Algeria: Large Protests Continue Across Algeria for 4th Friday

Algerians protested at the Place de la Republique in central Paris against Bouteflika's intention to seek another term in office.

Large crowds turned out in the Algerian capital Algiers to protest against the government of ailing President Abdel Aziz Bouteflika for the fourth consecutive Friday.

Thousands of protesters gathered in front of the city’s historic main post office to press popular demands for a new political regime and the ouster of old-guard elements of the ruling Front de Liberation Nationale party.

Supporters of the protest were calling it a “million man march,” although it was clear from numerous videos that crowds had gathered in some areas while others remained empty.

Activists complained on Twitter that the government had cut public transportation links to the capital in order to lower the number of participants in the Friday protest. VOA could not independently confirm the claim.

The Reuters news agency reported that Algerian security forces were blocking roads to parliament and to government headquarters.

New government

Incoming Prime Minister Noureddin Badawi told a press conference Thursday that he would name the members of his new government in the next several days.

He said his new government should be formed by the beginning of the coming week and the next step will be to organize the national dialogue conference the government will oversee.

Deputy Prime Minister Ramattan Lamamra told journalists that efforts are now underway to organize the national conference, under the auspices of veteran U.N. diplomat Lakhdar al Brahimi.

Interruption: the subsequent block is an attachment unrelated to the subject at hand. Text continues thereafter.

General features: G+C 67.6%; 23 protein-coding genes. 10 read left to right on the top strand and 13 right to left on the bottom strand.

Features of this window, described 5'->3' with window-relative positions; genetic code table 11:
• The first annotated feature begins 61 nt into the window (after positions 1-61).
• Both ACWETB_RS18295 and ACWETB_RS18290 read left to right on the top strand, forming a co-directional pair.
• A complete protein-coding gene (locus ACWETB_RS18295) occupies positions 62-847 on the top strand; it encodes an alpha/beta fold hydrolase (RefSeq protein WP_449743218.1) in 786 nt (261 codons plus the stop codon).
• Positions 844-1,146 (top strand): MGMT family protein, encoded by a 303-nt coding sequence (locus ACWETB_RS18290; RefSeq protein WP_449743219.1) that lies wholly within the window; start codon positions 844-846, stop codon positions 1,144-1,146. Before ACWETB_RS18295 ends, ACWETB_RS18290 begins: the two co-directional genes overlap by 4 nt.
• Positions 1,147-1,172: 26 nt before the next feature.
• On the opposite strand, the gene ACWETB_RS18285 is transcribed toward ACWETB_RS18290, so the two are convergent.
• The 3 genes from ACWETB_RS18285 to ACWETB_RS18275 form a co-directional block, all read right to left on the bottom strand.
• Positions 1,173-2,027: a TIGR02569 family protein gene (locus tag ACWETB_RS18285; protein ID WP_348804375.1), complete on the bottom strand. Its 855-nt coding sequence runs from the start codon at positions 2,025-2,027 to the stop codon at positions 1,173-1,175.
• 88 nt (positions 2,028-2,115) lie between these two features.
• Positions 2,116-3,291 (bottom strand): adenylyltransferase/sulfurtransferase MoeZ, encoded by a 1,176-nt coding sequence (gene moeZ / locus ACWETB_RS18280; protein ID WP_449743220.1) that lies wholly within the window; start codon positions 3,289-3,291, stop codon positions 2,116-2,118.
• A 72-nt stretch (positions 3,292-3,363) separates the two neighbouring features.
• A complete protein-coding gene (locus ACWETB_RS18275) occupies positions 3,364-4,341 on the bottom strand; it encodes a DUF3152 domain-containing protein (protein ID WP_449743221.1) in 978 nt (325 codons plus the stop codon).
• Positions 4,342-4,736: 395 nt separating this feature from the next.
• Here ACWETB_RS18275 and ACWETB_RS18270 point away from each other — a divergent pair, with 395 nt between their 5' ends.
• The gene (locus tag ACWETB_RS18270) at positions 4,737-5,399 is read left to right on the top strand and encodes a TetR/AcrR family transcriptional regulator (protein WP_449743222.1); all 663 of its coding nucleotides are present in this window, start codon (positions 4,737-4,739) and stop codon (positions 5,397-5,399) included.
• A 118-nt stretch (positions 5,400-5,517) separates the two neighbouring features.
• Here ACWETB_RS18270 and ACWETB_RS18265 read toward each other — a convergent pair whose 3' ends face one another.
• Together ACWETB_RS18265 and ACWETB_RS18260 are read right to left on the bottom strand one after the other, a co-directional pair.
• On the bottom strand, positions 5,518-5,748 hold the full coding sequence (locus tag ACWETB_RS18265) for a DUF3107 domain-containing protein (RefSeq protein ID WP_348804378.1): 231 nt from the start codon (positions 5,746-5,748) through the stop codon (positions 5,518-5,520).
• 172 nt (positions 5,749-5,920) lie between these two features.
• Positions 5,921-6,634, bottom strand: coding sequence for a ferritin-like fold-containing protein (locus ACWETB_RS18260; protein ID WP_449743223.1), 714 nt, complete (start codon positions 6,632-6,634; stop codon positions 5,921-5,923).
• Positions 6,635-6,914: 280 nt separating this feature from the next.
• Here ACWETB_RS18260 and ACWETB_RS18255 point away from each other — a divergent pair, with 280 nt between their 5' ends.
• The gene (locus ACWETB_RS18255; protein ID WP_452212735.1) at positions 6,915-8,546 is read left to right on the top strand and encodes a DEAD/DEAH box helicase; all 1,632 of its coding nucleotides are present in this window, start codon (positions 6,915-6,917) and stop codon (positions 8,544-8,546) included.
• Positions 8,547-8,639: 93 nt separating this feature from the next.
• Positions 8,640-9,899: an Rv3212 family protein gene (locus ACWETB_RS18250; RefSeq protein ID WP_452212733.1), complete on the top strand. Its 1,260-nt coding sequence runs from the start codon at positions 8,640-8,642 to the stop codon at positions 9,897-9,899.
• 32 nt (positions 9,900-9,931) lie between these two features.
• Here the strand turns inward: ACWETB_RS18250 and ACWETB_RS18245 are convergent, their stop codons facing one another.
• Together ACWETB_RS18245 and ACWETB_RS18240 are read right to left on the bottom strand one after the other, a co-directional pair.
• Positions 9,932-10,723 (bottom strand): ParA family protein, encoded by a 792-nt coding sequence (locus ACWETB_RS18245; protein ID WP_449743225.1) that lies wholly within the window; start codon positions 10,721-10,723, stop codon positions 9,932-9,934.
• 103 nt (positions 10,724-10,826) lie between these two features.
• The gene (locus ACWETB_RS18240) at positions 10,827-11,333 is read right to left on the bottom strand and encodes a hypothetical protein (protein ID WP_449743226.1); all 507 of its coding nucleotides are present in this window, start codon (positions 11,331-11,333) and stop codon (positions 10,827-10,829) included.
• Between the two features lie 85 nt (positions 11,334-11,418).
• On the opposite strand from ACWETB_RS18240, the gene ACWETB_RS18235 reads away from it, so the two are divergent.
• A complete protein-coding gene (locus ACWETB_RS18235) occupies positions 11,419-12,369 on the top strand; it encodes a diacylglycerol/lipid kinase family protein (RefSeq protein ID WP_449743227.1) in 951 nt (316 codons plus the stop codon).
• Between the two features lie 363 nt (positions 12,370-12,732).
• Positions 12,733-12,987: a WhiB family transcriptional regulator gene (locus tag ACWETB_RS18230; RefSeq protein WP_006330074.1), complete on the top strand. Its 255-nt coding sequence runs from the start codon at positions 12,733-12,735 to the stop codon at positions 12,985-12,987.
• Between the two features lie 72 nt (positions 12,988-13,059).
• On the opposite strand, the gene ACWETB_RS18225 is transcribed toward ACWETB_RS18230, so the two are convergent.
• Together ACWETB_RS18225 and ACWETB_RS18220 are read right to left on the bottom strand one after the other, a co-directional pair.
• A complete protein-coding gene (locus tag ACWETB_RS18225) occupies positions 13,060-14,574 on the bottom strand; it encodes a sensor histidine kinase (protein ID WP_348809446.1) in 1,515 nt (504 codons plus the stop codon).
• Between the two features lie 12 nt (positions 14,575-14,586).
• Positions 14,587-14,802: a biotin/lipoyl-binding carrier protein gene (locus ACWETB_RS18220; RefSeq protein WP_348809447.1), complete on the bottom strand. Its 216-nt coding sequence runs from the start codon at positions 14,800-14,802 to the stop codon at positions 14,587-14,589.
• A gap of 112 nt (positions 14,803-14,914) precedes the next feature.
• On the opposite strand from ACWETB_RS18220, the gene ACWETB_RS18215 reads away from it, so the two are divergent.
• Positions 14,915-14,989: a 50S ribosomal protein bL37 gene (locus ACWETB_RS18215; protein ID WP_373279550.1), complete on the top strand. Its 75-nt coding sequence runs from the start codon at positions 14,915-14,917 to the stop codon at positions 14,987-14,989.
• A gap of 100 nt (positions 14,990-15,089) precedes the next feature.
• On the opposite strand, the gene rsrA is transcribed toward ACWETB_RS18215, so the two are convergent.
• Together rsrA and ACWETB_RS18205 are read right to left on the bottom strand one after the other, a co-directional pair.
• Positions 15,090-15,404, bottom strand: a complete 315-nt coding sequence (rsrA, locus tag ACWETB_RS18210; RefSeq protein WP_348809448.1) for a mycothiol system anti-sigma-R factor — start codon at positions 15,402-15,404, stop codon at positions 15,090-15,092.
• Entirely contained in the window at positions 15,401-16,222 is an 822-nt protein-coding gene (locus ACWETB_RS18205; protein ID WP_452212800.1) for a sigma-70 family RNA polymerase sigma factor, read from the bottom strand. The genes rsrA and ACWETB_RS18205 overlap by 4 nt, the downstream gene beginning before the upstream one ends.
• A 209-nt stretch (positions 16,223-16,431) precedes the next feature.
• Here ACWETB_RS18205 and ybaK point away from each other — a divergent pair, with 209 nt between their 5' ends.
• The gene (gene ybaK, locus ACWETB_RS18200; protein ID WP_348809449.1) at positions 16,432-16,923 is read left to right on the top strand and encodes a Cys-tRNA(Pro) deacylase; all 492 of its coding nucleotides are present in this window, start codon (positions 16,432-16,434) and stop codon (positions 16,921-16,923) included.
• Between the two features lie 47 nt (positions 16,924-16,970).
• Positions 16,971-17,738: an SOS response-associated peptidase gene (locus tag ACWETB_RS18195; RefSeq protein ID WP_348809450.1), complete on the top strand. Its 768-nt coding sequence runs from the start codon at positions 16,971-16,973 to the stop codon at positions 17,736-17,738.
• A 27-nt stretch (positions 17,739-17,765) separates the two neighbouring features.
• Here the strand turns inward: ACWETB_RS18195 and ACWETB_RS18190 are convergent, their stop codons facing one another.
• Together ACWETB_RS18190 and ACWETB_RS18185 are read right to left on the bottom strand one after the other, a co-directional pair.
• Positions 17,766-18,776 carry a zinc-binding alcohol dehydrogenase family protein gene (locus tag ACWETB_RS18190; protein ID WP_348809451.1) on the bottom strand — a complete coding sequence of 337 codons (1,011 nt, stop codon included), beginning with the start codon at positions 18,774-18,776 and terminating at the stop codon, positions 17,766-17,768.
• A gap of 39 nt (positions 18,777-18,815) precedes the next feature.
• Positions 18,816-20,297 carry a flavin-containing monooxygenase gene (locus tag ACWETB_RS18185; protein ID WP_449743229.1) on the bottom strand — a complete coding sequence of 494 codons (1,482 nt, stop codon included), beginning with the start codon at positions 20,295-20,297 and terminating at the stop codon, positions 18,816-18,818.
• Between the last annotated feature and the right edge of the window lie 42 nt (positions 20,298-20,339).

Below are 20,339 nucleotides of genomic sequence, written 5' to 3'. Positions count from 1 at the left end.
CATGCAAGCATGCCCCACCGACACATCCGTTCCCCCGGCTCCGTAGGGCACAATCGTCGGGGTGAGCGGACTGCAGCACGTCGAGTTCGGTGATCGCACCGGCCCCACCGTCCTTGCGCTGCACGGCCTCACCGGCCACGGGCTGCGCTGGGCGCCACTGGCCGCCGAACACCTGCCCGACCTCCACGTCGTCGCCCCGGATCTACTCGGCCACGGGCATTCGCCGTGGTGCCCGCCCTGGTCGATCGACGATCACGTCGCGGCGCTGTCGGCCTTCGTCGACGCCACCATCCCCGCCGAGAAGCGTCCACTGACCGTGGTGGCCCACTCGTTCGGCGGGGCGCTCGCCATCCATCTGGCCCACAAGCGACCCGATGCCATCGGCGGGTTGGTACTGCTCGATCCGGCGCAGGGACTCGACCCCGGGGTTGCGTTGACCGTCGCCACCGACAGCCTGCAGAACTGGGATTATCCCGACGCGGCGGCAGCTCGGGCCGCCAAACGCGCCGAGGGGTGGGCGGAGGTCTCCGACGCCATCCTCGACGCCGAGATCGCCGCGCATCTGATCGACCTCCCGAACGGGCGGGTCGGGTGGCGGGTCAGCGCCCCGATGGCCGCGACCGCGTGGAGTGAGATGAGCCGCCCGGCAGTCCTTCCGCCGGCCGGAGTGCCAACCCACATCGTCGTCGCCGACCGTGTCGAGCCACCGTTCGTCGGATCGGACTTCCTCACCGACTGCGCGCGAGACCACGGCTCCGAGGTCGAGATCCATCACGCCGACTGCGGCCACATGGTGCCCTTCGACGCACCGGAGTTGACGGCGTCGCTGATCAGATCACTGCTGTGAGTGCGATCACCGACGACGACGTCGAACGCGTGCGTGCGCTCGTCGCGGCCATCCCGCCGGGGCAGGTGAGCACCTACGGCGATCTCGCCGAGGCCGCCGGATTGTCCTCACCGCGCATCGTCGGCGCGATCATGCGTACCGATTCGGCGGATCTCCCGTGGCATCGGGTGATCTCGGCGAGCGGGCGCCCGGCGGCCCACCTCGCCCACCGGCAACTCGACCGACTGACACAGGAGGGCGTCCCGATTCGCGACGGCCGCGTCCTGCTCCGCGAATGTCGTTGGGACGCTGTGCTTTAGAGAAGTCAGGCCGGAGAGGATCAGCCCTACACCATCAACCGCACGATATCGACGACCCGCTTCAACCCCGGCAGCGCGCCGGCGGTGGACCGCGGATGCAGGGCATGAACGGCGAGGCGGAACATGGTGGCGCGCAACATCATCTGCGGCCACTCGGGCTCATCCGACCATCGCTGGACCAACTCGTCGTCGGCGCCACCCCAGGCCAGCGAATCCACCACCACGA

Lamamra said there have been preliminary discussions to decide the agenda of the conference and it remains to be determined which parties and sectors of society will be represented.

Lakhdar al Brahimi told Algerian TV there must be a “broad consensus” of Algeria’s different components before change can be enacted and that “confidence must be built” among the opposing actors. He said the process would be slow, but that “the journey of a thousand miles begins with one step.”

Will of the people vs wait and see

Noureddin Bahbouah, who heads the Union of Democratic and Social Forces Party, told Al Hurra TV he thinks the government is ignoring the will of the people

He said the people gave their final verdict, but the regime is ignoring the will of the people by proposing only a partial and temporary plan, even if it may have some good points.

Said Qudari, a member of parliament and strategist for the ruling FLN party, told Al Hurra that critics should wait and see what changes will be enacted before criticizing the new government.

Qudari said the new government will be made up of technocrats, and the new prime minister has proven his abilities in government for many years. He says change must take place slowly in order to find a solution to the current crisis.

Islamist politician Abdallah Jaballah told a press conference several days ago that “the [Algerian] people must not surrender to the regime or believe its worthless promises.

“[The people] must not back down from its legitimate protests,” he insisted, “until its goals are met.”

Algerian Army chief of staff Gen. Ahmed Qaid Salah has warned that “unknown elements are trying to pull down the government,” in a veiled allusion to the Muslim Brotherhood and other Islamist groups.

Algeria fought a bitter and bloody civil war in the 1990s after Islamists won a 1992 election that was overturned.

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